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A RACE-HATE thug has been ordered to address his drinking after a boozed-up attack on a policeman.

Handcuffed and languishing in the back of a police car, Paul Grainger used both feet to kick the officer in a violent outburst.

The drunken attack came just months after the 42-year-old was released from jail following a spate of race-hate crimes.

He was once caught on camera trying to kick in the door of a mosque in Newcastle’s West End as he brandished a Union flag and St George’s Cross.

With his pet bulldog in tow, he hurled abuse at the 400 Muslims inside, who were praying on the holiest night of the Islamic calendar.

Another time he was seen to follow a black man, telling him: “Go back to your own country. Newcastle is for whites,” before spitting at his victim.

Months later, on Blackett Street, Newcastle, he abused several African men leading to a four-month jail sentence in January last year.

Now the thug has turned his anger on the authorities.

Newcastle magistrates heard how officers were called to Summerhill House hostel on Westmorland Road, Elswick, Newcastle, where Grainger was found drunk and out of control late on March 29.

David Thompson, prosecuting, told how when police attempted to restrain him, he became “verbally abusive” before his behaviour descended into violence.

“He was arrested and placed in the rear of a police vehicle,” Mr Thompson said.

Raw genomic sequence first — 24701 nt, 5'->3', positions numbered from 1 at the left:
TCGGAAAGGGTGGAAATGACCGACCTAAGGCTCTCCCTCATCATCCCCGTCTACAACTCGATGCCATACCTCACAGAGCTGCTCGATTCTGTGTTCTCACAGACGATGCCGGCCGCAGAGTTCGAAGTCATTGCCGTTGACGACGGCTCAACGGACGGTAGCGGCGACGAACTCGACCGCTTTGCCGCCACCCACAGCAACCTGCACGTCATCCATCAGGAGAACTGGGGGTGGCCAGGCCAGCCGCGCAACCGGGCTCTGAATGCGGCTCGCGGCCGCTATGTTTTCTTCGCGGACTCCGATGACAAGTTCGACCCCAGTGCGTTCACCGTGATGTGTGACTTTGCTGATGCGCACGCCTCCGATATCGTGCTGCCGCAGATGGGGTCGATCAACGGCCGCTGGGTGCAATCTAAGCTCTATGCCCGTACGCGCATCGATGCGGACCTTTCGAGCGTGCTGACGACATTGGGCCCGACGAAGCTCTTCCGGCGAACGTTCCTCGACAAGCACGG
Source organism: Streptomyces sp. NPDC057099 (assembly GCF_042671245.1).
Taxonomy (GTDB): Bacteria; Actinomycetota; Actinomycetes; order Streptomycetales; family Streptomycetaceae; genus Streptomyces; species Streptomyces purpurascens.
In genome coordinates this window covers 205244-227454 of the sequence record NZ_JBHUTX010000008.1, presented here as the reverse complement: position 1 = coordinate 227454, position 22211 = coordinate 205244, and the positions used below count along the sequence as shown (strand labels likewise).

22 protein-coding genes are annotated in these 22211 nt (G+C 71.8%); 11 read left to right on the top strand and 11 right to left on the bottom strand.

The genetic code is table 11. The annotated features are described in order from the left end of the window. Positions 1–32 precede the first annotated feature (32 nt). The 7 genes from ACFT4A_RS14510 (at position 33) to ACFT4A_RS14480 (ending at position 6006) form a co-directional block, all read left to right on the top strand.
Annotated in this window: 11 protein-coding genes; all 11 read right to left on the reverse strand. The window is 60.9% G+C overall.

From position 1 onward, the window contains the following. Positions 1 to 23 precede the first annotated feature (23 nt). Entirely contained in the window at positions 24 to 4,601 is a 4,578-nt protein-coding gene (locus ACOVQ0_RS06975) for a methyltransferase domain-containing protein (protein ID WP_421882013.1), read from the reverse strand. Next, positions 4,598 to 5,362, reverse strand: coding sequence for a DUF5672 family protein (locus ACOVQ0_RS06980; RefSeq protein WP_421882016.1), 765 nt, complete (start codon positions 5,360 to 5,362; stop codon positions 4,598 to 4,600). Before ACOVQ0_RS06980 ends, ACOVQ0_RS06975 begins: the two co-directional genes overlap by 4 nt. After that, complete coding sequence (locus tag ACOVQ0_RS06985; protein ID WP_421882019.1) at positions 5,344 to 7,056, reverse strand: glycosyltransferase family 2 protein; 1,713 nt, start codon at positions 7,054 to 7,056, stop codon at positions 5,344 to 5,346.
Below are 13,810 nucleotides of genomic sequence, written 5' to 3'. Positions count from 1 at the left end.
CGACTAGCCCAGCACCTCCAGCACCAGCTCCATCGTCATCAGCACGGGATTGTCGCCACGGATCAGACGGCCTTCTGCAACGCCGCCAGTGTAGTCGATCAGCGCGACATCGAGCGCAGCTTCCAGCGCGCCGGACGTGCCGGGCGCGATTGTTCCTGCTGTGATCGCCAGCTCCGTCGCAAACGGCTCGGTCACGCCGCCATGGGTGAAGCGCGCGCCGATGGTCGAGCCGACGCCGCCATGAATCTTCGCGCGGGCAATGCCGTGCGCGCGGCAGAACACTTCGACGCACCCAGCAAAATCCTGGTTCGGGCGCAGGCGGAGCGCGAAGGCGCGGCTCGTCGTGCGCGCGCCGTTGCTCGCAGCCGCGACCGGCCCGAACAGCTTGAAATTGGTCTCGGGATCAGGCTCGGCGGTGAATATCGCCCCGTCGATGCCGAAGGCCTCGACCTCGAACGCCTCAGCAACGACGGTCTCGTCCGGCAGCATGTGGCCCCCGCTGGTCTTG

“The PC then sat in the driver’s seat and said that the defendant became violent. Using both feet, he kicked out at the officer, striking the officer in the left shoulder close to his head.”

Grainger, who resides at Summerhill House, has now been ordered to undergo treatment for alcoholism.

He was also told to pay £50 compensation to the injured officer and given a 12-month community order after pleading guilty to charges of assaulting a police officer and being drunk and disorderly.

Lewis Pearson, defending, said:

“He’s been consuming alcohol from a very young age, since the age of 14. He’s clearly alcohol dependant. He describes it as ‘binge drinking’.”

Chronicle

From 2010


A Missouri man who pleaded guilty to making threatening phone calls to a Georgia mosque has been sentenced to two years in prison.

In a statement Tuesday, federal prosecutors said 50-year-old Preston Q. Howard, of Wright City, made numerous calls last year to the Islamic Society of Augusta in which he threatened to kill members of the mosque and “blow up” the mosque.

Howard acknowledged committing the acts and obstructing or attempting to obstruct the mosque members’ free exercise of their religious beliefs, the news release said.

“Threats made against houses of worship are abhorrent and this Office will work tirelessly to ensure that members of all faiths may worship in peace and without intimidation,” said U.S. Attorney Bobby L. Christine.

Prosecutors said Howard’s sentence was enhanced because Howard chose his victims based on their religion and “thereby committing a hate crime.”